The 2013 team from the church left for Swaziland first thing this morning. My heart is broken that I couldn't go this year, but moreso because of the news we received last night. Thanduxolo, a young boy of about 8 years old who starting going to the Carepoint last year while we were visiting, had a colostomy about a year and a half ago. His condition recently worsened and he has had to spend the last several days in the hospital. The doctors weren't initially confident in his ability to survive through surgery. He went into surgery early this morning, and the most recent update announced that he made it through and is now in the ICU. The surgeon says "the next 24 hours can be tough" as Thanduxolo lost a lot of blood during the surgery. Please keep your thoughts and prayers with Thanduxolo for a full recovery.

Thanduxolo and his special friend Crystal from our 2012 team

Thanduxolo is such a sweet boy, and he is the best big brother. Thanduxolo's little brother's entire life's comfort is wrapped up in him. They wouldn't go anywhere or do anything without one another. Crystal and Thanduxolo hit it off right away and became very close. My thoughts are also with her through this difficult time. The 2013 team couldn't be arriving at a better time. I know they will provide so much love and comfort to these kids and be there for Thanduxolo.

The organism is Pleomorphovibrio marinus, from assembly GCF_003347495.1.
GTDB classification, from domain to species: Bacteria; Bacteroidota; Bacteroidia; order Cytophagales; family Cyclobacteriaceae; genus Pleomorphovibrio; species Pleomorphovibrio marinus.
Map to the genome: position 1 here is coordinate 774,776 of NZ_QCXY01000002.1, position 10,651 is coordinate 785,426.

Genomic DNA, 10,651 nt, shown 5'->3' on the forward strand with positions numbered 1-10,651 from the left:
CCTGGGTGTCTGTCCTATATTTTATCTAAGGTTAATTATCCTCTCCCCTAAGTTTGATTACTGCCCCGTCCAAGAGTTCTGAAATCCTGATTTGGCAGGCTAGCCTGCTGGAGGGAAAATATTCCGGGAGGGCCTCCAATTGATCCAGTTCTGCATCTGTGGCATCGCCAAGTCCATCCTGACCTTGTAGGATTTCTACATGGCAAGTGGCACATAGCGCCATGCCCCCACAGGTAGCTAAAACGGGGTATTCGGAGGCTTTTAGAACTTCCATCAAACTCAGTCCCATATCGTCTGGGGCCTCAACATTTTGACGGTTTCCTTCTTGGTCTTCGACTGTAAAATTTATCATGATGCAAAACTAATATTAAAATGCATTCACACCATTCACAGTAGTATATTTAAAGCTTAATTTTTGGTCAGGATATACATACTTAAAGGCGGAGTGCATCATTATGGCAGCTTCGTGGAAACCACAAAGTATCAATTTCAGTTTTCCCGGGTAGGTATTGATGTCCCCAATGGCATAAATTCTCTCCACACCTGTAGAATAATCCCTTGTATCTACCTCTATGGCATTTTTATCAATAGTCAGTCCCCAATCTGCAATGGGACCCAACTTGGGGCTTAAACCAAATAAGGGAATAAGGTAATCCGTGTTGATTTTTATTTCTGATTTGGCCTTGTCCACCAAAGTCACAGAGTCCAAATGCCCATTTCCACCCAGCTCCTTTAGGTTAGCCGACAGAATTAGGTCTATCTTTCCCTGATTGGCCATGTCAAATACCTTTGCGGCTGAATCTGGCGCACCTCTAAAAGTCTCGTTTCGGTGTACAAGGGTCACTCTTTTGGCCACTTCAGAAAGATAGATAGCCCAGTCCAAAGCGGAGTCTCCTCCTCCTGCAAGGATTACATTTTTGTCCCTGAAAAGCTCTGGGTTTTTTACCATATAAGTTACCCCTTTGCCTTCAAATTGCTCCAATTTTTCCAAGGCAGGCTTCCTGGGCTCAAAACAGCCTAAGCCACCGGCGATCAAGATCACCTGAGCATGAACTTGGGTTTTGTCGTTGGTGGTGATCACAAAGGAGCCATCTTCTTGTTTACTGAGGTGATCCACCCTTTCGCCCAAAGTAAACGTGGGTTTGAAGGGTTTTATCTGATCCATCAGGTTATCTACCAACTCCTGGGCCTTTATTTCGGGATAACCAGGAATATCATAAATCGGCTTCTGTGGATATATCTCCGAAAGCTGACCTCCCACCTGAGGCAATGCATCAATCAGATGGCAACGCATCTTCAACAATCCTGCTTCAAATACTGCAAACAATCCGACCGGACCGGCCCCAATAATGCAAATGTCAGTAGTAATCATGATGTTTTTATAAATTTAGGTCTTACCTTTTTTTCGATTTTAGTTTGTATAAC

I won't go into the details of last year's trip in this post, but hopefully in the weeks to come. The entire mission trip was an experience that can never be fully explained, but even now, a year later, I can still hear the voices of these amazing children. Our group sang to them every day, but one day they blew us all out of the water with a song that I will never forget as long as I live. We were all so taken aback and emotional, in awe of the raw power behind their voices. They sang "Every day, and every hour, you are faithful O' Lord."